Wednesday, July 7, 2010

Regrets, I've Had A Few

How many things in life have you seriously regretted, wishing there was some magical way to go back and change events?

I don't have many (really what's the point?), but I have two related to music.

The first I've already mentioned. I lost my large scrapbook of tickets, passes, music mag clippings, photos etc. during a move. Why wasn't I more careful? I don't really know what happened, I just know that I don't have it anymore. I assume it got tossed out by accident (here's a tip, don't pack valuable stuff in black garbage bags). Probably by me - I certainly don't blame anyone else. The photos are what I miss the most.

The second is entirely my fault. I threw out my records. Yes, that wasn't a typo. I threw them out in a moment of insanity. I had 100s of records. Some ultra rare, collectable, autographed, the majority imported, you name it.

I had been lugging them from move to move over a span of 10 years - the whole time I had no turntable to play them on. They gathered dust lined up against a wall, sometimes used as a shelf, eventually forgotten about.

I had just finished the first year of my extremely unsatisfying graduate degree, had a full-time, stressful hospital admin job to pay for it, exams, essays, stressing about what the hell I was supposed to do about my future when I hated my degree so much. Then came the panic attacks. Seriously debilitating, I had to be off work, I had to hand essays in late, I eventually had to go on medication. And on top of all that I had to move when I didn't want to.

I looked at the stacks and stacks of records that I hadn't been able to play for a decade with some indifference...I was going through a "don't give a shit about music" phase in the mid 90s - bored stiff with most of what was out there and, for a good three years, too exhausted from working and going to university to even care. The memories of all those great concerts and bands never surfaced in time to stop me from doing the deed.

So on July 1, 1997 I made several trips down to the garbage room and put the records near the bin in case anyone came across them and wanted them before they were tossed in the dumpster by the maintenance guy. My roommate's boyfriend at the time thought I was nuts (well, yes I was) and took my Led Zeppelin albums. The stress of the move meant I didn't give it a second thought.

I remember the moment when, after I finally got myself and my stuff settled and out of boxes, I was standing in the middle of the room feeling such overwhelmingly deep and utter regret for throwing those albums out that I just started to cry. What had I done? Why?

I thought of all those 45s, 12" and albums and how the majority meant so much to me - I worked such shitty jobs to feed my music habit (records and concerts). Most of the bands I loved were from the UK, which invariably meant imported records. I made weekly trips to the Record Peddlar on Queen Street East, thumbing through the stacks and trying to control my excitement when I found what I was looking for. Or browsing just to see what was new. I often found out about a band just by taking a chance and buying a record soley based on the cover or by chatting with the staff. I was rarely disappointed.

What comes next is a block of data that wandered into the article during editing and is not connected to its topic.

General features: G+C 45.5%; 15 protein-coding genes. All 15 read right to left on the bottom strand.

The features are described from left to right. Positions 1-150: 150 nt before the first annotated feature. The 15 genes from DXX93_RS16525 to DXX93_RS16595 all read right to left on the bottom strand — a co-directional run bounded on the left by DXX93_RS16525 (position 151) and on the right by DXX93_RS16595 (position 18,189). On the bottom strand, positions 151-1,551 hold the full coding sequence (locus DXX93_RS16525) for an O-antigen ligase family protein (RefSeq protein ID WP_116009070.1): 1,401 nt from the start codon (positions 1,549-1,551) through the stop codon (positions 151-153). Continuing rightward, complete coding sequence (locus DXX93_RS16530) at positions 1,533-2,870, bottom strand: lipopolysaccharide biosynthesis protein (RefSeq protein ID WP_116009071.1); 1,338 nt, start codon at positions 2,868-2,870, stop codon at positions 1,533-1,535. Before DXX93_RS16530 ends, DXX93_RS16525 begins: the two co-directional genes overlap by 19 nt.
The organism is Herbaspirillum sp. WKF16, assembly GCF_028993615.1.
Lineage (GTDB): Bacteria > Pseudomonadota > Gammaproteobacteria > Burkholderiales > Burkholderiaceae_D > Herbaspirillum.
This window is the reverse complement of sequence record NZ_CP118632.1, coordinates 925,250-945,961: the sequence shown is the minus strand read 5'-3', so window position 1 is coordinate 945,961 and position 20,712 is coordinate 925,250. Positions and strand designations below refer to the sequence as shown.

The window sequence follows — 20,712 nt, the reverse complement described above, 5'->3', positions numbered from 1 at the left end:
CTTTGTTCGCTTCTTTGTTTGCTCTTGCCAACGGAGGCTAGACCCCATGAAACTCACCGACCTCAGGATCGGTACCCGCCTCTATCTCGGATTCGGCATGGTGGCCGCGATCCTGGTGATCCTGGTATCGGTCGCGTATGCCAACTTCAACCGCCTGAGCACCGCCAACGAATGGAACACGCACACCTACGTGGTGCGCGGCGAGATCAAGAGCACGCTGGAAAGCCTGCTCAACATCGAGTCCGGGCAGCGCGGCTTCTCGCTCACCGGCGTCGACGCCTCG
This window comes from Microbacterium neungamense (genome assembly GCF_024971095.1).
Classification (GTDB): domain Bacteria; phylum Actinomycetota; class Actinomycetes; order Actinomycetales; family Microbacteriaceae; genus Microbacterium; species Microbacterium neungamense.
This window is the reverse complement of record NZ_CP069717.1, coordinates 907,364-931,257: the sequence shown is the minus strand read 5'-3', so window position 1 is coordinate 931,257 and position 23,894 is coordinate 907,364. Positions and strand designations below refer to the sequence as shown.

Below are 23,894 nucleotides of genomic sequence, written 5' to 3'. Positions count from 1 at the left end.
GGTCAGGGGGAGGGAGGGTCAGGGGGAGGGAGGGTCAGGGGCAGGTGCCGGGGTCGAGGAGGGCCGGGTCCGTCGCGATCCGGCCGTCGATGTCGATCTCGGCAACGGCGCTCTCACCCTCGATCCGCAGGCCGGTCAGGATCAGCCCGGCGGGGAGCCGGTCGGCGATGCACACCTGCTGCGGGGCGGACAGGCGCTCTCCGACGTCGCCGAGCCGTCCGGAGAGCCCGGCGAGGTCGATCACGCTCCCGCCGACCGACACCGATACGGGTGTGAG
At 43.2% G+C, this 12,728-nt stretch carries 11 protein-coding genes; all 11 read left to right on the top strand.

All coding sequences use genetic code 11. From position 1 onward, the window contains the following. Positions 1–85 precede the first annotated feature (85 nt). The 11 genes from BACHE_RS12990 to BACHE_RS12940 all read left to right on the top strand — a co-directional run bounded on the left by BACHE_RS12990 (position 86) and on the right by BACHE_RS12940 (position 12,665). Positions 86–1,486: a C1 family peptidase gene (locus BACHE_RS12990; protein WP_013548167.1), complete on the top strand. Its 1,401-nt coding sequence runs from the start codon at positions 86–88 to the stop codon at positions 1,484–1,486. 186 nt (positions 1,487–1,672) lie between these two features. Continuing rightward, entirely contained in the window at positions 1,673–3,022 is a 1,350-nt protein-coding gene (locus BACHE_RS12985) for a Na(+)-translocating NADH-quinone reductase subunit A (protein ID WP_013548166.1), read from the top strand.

I loved the smell and feel of a brand new record. I wouldn't wait til I got home, I'd peel off the wrapping and read the liner notes on the long bus ride home. When I got home I'd put the headphones on, shut my eyes and just take it all in. I was fairly antisocial, listening to albums on the headphones was a way for me to escape and shut others out to some degree. I could daydream and lose myself in the music. I'm still like that. Listening to my most favourite music has always been a very personal act for me.

I spent a lot of money on imports and rarities (I get ill thinking how much some of them would be worth today). I also had a few autographed albums. I didn't even think of those when I threw the records out. What a low point standing in the middle of that room.

Every July 1 the date reminds me of that stupid act that only took a few minutes but the effects have lasted so long. I know the records are just objects but I suppose they symbolize such great times in my life, ones that were relatively carefree and happy. What I wouldn't give to be able to pull out one now and then and just look at it, relive some good memories and - because, of course, now you can get a turntable easily - play them again.


  1. I decided to sell about 80 percent of my collection from the late 60's to the mid 90's. British pressings of Beatles, Stones, Hendrix all sold for $2 an LP. Tons of punk from the UK, US, German bands. Several thousand LP's. What I missed most strangely was the album art and liner notes. I was able to find a lot of the tunes on the net but that art..... the world of music has turned into something ephemeral for me since CD's. Now its MP3's and it's all an illusion.

    Sorry about your "moment"

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